There is a substantial amount of evidence available about events in the air over Southern France on 30 and 31 July 1944, including precise references to the shooting down of an Allied aircraft on the former date. This evidence comes from both sides and even if the German material had been suppressed or doctored back in 1944, the Allied files would have been beyond their reach.
My own opinion is that, after all the Luftwaffe had done — and been proud of — in the war up until then, it is implausible to suggest that killing this one individual would have brought on a sudden attack of embarrassment.
The Luftwaffe was officially concerned with individual scores to a degree not seen in the RAF and USAAF. Units obsessively recorded their cumulative, collective tallies and those of the individuals in their ranks, reporting them up the chain of command. When pilots were transferred, their victories were listed against their names. The number of aircraft a fighter pilot shot down determined the award of medals via a points system. As time went on it influenced who led a formation. By the last months of the war, with fuel scarce, it even determined who got to fly at all. In this climate, how likely is it that a pilot or his commanders would have suppressed all mention of a victory when these were increasingly hard to come by? There are records of victory claims by JGr. 200 throughout July and for its final operations in August 1944 but none for 31 July.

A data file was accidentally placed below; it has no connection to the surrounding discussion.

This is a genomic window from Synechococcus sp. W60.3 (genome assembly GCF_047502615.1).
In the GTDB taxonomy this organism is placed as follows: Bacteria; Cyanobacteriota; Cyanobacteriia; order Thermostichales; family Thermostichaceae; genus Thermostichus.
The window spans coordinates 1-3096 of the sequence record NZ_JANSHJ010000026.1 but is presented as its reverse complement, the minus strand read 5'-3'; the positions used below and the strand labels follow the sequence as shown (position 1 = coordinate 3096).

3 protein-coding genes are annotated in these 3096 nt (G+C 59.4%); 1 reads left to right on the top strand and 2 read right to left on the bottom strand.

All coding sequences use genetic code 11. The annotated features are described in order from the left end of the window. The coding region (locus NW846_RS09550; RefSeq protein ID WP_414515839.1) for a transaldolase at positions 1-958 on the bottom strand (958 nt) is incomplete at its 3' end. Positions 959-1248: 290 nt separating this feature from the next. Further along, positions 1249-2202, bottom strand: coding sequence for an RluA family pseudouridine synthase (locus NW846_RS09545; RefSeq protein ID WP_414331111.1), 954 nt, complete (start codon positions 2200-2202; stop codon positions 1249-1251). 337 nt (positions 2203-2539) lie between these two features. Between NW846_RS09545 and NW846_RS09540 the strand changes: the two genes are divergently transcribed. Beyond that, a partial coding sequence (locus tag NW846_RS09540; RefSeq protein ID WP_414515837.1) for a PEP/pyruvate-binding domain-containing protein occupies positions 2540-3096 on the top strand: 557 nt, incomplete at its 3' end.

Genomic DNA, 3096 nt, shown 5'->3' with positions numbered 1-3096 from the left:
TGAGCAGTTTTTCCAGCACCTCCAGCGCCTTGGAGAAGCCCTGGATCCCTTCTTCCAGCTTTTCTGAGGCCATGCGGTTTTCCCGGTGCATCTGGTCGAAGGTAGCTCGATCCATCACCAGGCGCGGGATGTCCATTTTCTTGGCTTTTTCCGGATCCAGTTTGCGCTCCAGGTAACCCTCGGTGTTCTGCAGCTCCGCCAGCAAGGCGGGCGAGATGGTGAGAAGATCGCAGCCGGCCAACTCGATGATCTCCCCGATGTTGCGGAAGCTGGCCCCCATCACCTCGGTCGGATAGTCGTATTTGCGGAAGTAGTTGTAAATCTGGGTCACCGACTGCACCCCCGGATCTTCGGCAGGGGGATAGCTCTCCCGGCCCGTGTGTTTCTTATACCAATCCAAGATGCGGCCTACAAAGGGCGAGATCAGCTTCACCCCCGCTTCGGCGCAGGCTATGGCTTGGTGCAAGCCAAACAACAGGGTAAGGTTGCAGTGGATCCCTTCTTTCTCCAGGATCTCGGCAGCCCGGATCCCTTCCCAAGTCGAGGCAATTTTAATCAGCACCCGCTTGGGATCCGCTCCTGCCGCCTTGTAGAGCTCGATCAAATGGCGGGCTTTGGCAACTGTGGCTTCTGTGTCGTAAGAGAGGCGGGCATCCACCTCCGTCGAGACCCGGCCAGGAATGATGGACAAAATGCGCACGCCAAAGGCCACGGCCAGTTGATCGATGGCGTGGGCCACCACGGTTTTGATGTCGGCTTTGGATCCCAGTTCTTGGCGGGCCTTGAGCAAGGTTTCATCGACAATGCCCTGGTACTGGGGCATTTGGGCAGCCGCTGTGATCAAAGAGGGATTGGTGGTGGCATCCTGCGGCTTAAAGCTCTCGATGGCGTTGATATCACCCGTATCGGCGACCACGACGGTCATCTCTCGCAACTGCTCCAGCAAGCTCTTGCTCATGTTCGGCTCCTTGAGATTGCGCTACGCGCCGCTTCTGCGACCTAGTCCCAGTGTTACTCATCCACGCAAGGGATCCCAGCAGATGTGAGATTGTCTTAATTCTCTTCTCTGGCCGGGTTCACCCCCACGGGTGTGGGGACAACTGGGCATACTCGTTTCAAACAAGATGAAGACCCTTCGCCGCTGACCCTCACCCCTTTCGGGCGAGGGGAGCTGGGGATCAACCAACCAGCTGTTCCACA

Practicalities also militate against a "suppressed" victory: any claim would have been passed to higher authority days before the Luftwaffe learned Saint-Exupéry was missing. The Jafü's daily report of 30 July was filed 6 hours after Herbert Guth shot down Gene Meredith. Intervals of 6–8 hours seem to have been typical whereas the Allied broadcast that Saint-Exupéry was missing came over the distress frequency on 2 or 3 August, according to Georg Pemler (see below). If Horst Rippert claimed a P-38 on the morning of 31 July, there is good reason to expect that a report would have gone up the chain of command that afternoon or evening. The downed pilot's identity was not broadcast until 2–3 days later, so how might the German pilot, however conscience-stricken, have withdrawn a claim that the Allies had just confirmed?
The diary of the highest Luftwaffe command in France recorded only missions against ground targets in Southern France on 31 July.
Allied Signals Intelligence daily monitored the radio traffic from the unit's pilots, their contacts with hostile formations, their losses and victories. No contacts were recorded on 31 July.
I 'd like to emphasise that I could be wrong. My main effort to research the disappearance of Saint-Exupéry was when I was in contact with Georg Pemler 15 or so years ago. I was interested in the Luftwaffe's response to the Allied landings on the Riviera in August and he asked what I could find out for him in the British archives. He had been involved in an inquiry in 1944 and had been well placed to debunk a post-war story that one of his NAG 13 comrades, Robert Heichele, had shot the Frenchman down.